Macau Conscience urges TDM to investigate former news director

1 IMG_3448The group Macau Conscience has urged the public broadcaster TDM to investigate a former news editor-in-chief, who has allegedly sent two insulting letters to a former reporter. The case – dating back to 2011 – was closed by the Public Prosecution Office (MP), since no proof of a criminal threat was found.
Yesterday, Jason Chao and other members of Macau Conscience handed in a petition letter at TDM headquarters, urging the broadcaster to open an internal investigation and to suspend the former news director – who still works for the Chinese channel – while the investigation is being conducted.
However, the president of TDM’s Executive Committee, Manuel Pires, has already released a statement refusing the request. He recalled that the Public Prosecution Office closed the case for the first time back in 2012 and therefore TDM has no intention of launching any kind of measure or further investigations into the case.
Nonetheless, Jason Chao insisted that – even though the MP concluded that no crime had been committed – this is a disciplinary matter: “How could a high-ranking member of TDM threaten frontline journalists? Although these letters were not considered threats [by the MP], Lorman Lo [the former news director in question] should be investigated by TDM.”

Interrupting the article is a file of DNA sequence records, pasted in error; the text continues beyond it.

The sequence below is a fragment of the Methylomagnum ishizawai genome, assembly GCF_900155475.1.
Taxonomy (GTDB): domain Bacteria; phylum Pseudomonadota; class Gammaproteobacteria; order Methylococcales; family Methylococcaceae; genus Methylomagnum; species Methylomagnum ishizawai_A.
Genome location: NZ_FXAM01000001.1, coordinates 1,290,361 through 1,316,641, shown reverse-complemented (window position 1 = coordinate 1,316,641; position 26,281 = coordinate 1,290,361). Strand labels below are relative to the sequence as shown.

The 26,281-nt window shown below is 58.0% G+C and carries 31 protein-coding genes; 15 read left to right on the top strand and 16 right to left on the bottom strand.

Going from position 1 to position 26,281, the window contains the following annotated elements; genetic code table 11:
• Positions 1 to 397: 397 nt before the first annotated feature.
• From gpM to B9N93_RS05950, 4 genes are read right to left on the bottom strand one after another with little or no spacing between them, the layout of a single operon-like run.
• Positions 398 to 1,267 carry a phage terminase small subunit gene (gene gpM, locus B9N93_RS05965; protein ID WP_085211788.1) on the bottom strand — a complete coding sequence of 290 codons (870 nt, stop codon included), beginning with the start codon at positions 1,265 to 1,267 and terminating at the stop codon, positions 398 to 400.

The two letters were sent back in 2011 to former TDM journalist Alan Tsu Veng. The first letter titled “Warm Reminder” involved the author telling the journalist that “his actions, if going forward, will cause harm and no benefits. There will be consequences.” A second letter contains highly offensive language, targeting the journalist and even his family.
According to Jason Chao, at the time of the events, a TDM journalist used to write newspaper columns in which he would address self-censorship issues related to TDM’s Chinese channel. The journalist used an alias in the newspaper columns, which was mentioned in one of the letters.
A document issued by the Public Prosecution Office shows that the right thumbprint of Lorman Lo Song Man was found on one of the letters. “The aims, layouts and even typefaces used in the two letters and envelopes are almost identical,” the group alleged.
The prosecutor closed the file a second time last June as the content of both letters did not constitute a crime against life, physical integrity, personal freedom, sexual freedom, property, or assents of considerable value. Nevertheless, Jason Chao reinforced the importance of having an internal investigation launched by TDM, since the freedom of the press is in question: “They should investigate; you journalists should pressure Manuel Pires to do so,” he stressed.

Veteran broadcasting journalist involved in controversy

According to a biographical note released by the University of Macau, Lorman Lo is the former editor-in-chief of TDM’s Chinese TV News Department and “one of the veteran broadcasting journalists in Macau.” The introductory note to a Department of Communication lecture mentioned that Lorman Lo “has extensively covered news events and social issues in Macau and the region, including the Handover of Hong Kong in 1997, the Handover of Macau in 1999 and the Taiwan presidential election in 2000.”

Categories Macau